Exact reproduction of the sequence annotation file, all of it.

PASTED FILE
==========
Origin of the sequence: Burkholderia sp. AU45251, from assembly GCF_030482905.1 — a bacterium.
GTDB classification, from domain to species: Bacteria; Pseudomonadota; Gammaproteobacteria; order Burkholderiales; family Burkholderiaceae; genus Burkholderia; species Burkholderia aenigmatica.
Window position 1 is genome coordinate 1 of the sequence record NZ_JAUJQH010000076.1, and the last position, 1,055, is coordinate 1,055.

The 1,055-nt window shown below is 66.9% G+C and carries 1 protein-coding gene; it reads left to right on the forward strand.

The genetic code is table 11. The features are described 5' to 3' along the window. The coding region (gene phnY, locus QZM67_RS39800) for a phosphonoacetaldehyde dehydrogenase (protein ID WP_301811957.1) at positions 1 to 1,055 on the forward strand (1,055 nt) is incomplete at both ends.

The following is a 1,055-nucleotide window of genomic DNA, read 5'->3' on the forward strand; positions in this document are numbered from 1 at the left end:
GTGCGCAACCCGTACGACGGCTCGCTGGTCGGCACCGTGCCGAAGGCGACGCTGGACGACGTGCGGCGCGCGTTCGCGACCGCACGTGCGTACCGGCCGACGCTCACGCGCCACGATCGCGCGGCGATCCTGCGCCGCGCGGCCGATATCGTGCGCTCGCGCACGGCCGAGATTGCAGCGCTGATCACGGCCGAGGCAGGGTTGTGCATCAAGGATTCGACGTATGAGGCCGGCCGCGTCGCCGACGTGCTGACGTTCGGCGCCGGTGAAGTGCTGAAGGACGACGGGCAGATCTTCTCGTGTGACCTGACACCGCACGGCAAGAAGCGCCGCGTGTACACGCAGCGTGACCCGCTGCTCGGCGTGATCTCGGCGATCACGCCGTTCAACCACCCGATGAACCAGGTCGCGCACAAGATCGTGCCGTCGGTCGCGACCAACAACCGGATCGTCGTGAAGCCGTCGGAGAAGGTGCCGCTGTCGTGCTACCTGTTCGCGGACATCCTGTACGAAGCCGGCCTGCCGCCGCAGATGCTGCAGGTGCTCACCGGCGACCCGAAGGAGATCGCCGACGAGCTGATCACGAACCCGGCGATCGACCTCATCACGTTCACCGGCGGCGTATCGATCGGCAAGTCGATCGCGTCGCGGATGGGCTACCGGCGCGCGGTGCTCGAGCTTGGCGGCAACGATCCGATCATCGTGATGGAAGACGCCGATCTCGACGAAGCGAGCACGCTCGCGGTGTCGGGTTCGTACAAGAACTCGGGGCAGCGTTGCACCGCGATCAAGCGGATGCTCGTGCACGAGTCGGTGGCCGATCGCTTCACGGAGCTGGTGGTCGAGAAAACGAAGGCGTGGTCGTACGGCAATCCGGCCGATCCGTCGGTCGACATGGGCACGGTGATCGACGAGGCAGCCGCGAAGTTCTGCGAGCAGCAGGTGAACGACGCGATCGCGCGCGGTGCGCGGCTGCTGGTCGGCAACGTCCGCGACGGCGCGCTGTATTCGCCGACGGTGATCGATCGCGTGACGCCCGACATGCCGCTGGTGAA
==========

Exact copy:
Origin of the sequence: Burkholderia sp. AU45251, from assembly GCF_030482905.1 — a bacterium.
GTDB classification, from domain to species: Bacteria; Pseudomonadota; Gammaproteobacteria; order Burkholderiales; family Burkholderiaceae; genus Burkholderia; species Burkholderia aenigmatica.
Window position 1 is genome coordinate 1 of the sequence record NZ_JAUJQH010000076.1, and the last position, 1,055, is coordinate 1,055.

The 1,055-nt window shown below is 66.9% G+C and carries 1 protein-coding gene; it reads left to right on the forward strand.

The genetic code is table 11. The features are described 5' to 3' along the window. The coding region (gene phnY, locus QZM67_RS39800) for a phosphonoacetaldehyde dehydrogenase (protein ID WP_301811957.1) at positions 1 to 1,055 on the forward strand (1,055 nt) is incomplete at both ends.

The following is a 1,055-nucleotide window of genomic DNA, read 5'->3' on the forward strand; positions in this document are numbered from 1 at the left end:
GTGCGCAACCCGTACGACGGCTCGCTGGTCGGCACCGTGCCGAAGGCGACGCTGGACGACGTGCGGCGCGCGTTCGCGACCGCACGTGCGTACCGGCCGACGCTCACGCGCCACGATCGCGCGGCGATCCTGCGCCGCGCGGCCGATATCGTGCGCTCGCGCACGGCCGAGATTGCAGCGCTGATCACGGCCGAGGCAGGGTTGTGCATCAAGGATTCGACGTATGAGGCCGGCCGCGTCGCCGACGTGCTGACGTTCGGCGCCGGTGAAGTGCTGAAGGACGACGGGCAGATCTTCTCGTGTGACCTGACACCGCACGGCAAGAAGCGCCGCGTGTACACGCAGCGTGACCCGCTGCTCGGCGTGATCTCGGCGATCACGCCGTTCAACCACCCGATGAACCAGGTCGCGCACAAGATCGTGCCGTCGGTCGCGACCAACAACCGGATCGTCGTGAAGCCGTCGGAGAAGGTGCCGCTGTCGTGCTACCTGTTCGCGGACATCCTGTACGAAGCCGGCCTGCCGCCGCAGATGCTGCAGGTGCTCACCGGCGACCCGAAGGAGATCGCCGACGAGCTGATCACGAACCCGGCGATCGACCTCATCACGTTCACCGGCGGCGTATCGATCGGCAAGTCGATCGCGTCGCGGATGGGCTACCGGCGCGCGGTGCTCGAGCTTGGCGGCAACGATCCGATCATCGTGATGGAAGACGCCGATCTCGACGAAGCGAGCACGCTCGCGGTGTCGGGTTCGTACAAGAACTCGGGGCAGCGTTGCACCGCGATCAAGCGGATGCTCGTGCACGAGTCGGTGGCCGATCGCTTCACGGAGCTGGTGGTCGAGAAAACGAAGGCGTGGTCGTACGGCAATCCGGCCGATCCGTCGGTCGACATGGGCACGGTGATCGACGAGGCAGCCGCGAAGTTCTGCGAGCAGCAGGTGAACGACGCGATCGCGCGCGGTGCGCGGCTGCTGGTCGGCAACGTCCGCGACGGCGCGCTGTATTCGCCGACGGTGATCGATCGCGTGACGCCCGACATGCCGCTGGTGAA